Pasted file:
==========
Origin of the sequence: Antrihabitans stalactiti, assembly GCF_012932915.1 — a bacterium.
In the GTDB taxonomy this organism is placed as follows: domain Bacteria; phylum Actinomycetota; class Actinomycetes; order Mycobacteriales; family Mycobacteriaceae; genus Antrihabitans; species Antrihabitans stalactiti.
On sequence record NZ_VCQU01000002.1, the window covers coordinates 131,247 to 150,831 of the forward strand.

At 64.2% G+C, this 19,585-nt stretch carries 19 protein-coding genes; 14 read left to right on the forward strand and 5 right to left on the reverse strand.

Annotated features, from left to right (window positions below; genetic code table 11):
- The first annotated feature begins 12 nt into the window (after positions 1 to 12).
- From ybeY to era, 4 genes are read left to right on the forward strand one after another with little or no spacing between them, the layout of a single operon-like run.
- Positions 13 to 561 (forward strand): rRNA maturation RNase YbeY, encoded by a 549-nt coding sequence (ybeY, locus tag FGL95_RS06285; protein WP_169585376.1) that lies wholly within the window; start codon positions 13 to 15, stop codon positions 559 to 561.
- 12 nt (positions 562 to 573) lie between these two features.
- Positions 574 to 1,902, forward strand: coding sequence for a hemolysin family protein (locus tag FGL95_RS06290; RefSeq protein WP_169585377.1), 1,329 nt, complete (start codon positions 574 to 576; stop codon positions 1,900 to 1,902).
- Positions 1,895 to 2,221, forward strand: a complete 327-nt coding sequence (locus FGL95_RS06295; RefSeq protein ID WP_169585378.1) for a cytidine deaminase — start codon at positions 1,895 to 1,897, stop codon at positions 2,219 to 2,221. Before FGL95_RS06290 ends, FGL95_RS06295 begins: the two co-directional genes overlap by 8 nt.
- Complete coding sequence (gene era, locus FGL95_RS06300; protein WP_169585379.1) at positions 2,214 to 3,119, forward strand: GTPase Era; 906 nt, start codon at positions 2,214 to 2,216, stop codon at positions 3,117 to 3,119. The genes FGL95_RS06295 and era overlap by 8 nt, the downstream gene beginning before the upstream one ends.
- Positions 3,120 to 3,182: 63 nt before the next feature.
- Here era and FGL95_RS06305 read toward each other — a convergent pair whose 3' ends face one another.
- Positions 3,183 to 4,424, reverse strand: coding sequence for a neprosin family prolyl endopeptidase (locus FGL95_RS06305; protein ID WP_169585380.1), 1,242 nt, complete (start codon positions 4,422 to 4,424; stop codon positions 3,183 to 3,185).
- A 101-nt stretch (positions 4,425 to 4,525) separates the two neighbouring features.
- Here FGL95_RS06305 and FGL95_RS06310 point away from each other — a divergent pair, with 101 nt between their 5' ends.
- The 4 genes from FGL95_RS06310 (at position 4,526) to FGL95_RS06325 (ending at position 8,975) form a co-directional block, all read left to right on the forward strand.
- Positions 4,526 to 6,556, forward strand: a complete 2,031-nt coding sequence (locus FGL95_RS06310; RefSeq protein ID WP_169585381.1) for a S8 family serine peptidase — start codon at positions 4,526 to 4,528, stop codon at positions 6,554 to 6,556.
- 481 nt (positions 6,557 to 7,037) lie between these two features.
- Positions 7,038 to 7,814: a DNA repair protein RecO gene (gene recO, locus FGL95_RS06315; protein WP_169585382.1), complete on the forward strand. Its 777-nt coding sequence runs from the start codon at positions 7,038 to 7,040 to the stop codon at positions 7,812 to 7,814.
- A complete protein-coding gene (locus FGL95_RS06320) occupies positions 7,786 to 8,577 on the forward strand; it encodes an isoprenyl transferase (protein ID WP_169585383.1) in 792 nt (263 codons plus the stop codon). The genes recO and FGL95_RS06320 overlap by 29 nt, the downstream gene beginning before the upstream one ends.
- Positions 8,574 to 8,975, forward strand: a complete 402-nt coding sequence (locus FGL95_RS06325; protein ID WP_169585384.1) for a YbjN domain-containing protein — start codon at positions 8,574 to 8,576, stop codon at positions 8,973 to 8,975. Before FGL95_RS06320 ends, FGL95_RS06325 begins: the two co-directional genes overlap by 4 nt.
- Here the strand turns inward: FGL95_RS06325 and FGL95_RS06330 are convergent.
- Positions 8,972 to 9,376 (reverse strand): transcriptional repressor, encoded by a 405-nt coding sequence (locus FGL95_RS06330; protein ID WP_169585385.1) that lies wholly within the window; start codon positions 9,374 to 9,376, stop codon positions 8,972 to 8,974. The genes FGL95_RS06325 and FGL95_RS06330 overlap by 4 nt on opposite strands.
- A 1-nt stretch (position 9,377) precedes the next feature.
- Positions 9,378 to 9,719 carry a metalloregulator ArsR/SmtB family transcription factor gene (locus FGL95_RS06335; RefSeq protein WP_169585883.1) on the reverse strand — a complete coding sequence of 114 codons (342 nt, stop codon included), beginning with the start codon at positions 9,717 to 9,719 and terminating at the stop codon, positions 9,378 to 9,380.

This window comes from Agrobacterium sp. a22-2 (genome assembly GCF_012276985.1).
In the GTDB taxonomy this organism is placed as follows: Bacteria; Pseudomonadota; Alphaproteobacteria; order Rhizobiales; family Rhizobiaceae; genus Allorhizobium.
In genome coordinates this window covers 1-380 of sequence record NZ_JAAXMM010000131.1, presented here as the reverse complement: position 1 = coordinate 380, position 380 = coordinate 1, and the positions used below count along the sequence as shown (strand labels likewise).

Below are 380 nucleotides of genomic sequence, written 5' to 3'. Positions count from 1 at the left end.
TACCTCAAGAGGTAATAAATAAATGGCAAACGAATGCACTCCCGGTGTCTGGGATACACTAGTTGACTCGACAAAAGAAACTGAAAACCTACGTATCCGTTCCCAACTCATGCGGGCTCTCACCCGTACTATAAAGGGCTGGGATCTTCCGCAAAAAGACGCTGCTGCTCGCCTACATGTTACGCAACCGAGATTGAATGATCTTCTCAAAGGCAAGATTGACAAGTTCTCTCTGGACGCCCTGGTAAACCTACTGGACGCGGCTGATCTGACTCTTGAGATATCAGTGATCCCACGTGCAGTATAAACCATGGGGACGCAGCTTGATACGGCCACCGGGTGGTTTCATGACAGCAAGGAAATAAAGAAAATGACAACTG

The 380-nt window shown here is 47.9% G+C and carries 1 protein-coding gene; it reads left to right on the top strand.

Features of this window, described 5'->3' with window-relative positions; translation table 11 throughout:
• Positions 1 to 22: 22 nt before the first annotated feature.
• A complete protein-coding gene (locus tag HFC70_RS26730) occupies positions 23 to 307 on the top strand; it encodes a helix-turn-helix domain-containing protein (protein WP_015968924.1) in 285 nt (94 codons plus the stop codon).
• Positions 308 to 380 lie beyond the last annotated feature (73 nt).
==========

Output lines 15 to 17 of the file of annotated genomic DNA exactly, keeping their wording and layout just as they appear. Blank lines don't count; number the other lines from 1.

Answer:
- Positions 3,183 to 4,424, reverse strand: coding sequence for a neprosin family prolyl endopeptidase (locus FGL95_RS06305; protein ID WP_169585380.1), 1,242 nt, complete (start codon positions 4,422 to 4,424; stop codon positions 3,183 to 3,185).
- A 101-nt stretch (positions 4,425 to 4,525) separates the two neighbouring features.
- Here FGL95_RS06305 and FGL95_RS06310 point away from each other — a divergent pair, with 101 nt between their 5' ends.